JR Lopez Gonzales 11:02 AM 2
Crime is not just the kind of thing we see in the evening news. It is as real as it gets and it doesn’t even choose its own victim. It seems that there’s no safe place anymore; crime happens in the streets, in public places, or even in the hallowed spaces of our homes.
On the information released by the National Police Commission, 106 in 100,000 people are victims of crimes in the country. The most common crime incidents are robbery, theft, physical injuries, and murder.
While poverty has often been the cause for the commission of crimes, sometimes it can also be political. Crimes reach astronomical rates during the election all over the country; from Jaen, Nueva Ecija in Luzon, or even down south to Ampatuan, Maguindanao. We don’t even have a working 911 emergency response system (aside from Davao City).
|Does poverty justify one's commission of crime?|
On the recent statistics, recent crime rates have been increasing at a quick rate of one percent per annum. The reason for such increase is due to the low budget on our police force. According to the NaPolCom, the State was only able to provide a total of 188,000 policemen in the country. It means that one 1 cop is in-charge of 750 Filipinos; far from the advisable 1-in-500 civilians.
|Without sufficient budget; it is clear that we won't have a quality police force.|
In a TV interview, forensic investigator Dr. Raquel Fortun, stressed that there’s a need for the PNP’s modernization; and that evidence should be the utmost basis and not on the witness testimonies in sifting the truth from the lie of crimes. Material evidence, the thing that “does not lie,” should be given importance. She also questioned the police forces’ competence. She said that most policemen don’t even memorize the Miranda Rights or even differentiate the terms “manslaughter” or “murder”.
|There is a need for PNP's modernity.|
On the same line of analysis, the law has proven to be outdated that has to respond to the call of the times. Some provisions on our laws are directly lifted from the Spanish Code even having provisions on now-defunct duels. Some of our laws of which are even based on the American laws of 1930s have penalties that should also be updated.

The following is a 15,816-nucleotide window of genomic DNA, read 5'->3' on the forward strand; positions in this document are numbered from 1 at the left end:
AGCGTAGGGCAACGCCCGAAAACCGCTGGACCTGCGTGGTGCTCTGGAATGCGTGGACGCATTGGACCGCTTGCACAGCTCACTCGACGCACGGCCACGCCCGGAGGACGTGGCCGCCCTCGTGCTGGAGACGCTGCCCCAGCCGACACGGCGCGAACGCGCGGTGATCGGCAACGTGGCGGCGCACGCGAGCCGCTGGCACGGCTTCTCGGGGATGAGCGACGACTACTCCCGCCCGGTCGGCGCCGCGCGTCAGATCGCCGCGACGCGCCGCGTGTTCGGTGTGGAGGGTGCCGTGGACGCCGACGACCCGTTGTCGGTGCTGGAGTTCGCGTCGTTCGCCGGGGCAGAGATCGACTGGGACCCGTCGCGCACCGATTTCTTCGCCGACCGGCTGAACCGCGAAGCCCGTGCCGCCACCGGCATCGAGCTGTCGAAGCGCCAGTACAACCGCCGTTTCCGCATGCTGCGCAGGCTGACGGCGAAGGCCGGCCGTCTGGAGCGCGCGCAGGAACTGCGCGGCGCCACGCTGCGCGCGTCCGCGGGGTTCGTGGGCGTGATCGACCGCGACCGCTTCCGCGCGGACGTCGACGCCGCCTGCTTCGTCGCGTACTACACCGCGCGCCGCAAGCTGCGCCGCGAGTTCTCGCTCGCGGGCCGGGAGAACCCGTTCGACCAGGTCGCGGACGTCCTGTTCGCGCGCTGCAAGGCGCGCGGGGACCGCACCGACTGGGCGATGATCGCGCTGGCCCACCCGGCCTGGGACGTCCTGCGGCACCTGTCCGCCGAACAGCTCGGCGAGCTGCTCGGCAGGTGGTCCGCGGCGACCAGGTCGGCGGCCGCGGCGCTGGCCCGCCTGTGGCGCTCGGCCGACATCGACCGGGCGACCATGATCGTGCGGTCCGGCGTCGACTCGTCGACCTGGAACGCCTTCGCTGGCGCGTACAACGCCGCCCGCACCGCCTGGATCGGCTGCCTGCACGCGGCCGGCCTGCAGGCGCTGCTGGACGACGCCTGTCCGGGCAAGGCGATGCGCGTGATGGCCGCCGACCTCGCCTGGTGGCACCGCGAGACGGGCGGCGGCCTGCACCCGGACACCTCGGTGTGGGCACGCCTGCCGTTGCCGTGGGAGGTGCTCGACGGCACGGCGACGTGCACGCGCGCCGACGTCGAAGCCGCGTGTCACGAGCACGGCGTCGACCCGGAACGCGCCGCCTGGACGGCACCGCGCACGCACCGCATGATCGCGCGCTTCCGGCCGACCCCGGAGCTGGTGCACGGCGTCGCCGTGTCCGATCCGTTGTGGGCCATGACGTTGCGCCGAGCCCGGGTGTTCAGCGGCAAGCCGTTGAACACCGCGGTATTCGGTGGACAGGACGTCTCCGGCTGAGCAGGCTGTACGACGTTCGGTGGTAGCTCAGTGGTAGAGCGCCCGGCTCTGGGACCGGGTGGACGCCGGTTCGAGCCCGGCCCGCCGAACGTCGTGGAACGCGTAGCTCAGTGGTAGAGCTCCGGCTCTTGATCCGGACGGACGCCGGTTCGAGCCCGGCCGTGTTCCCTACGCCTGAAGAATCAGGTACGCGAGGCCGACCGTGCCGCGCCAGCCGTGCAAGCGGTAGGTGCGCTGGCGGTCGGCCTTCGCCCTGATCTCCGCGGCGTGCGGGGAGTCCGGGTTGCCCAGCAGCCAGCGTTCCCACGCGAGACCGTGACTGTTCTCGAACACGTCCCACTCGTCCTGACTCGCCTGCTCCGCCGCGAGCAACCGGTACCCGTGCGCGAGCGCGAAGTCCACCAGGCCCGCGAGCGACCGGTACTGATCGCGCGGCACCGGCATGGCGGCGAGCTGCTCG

But perhaps the most apparent of the problems in the country’s judicial system is its very sluggish pace. Normally, a criminal case lodged in court takes an average of 5years, 2 months and 11 days before it is resolved in the words of human rights lawyer Al Parreno on a report on extrajudicial killings. The trial period alone takes an average of 3years, 7 months and 25 days. There are a total of 562,068 pending cases sitting in the highest court of the country. Out of this number, only 18,436 were currently resolved.
While there are some non-governmental organizations (like Iligan’s Call For Justice) which help unjustly persecuted detention prisoners find bail for their temporary liberty, our system still lacks people who render legal aid. On the data collected by the Public Attorney’s Office in 2005, there are only 964 Public Attorneys in the country which is 1 in 88, 174 Filipinos. Because of this, people jailed for minor offenses, while awaiting the resolution of their cases, end up spending more time in jail than what the penalty for their crimes call for.
For the worst, some minors are even incarcerated together with adult rapists and murderers in some of the Philippines’ correctional institutions. This deliberate contradiction to the Juvenile Justice Law was even featured in Ditsi Carolino’s internationally-acclaimed documentary entitled, “Bunso”.
|Justice or "Just Tiis"?|
While it is true that an accused could easily avoid detention by posting bail, poverty excludes this as an option on the eyes of the poor. This “purgatory”-like situation can be like hell for most detainees. Allowing people to be detained for minor offenses, even though they have not yet been found guilty before a court, seems to defeat the purpose of due process.
It has often been said that “justice delayed is justice denied”. And the unbelievable slow pace of our judicial process is but contrary to the constitutional pledge on one’s “right of person to speedy trial”. Clearly, reforms have to be made to maintain a sound equilibrium between crime and justice in the Philippines to prevent the scenario from playing out over and over again in the country’s jammed prison cells.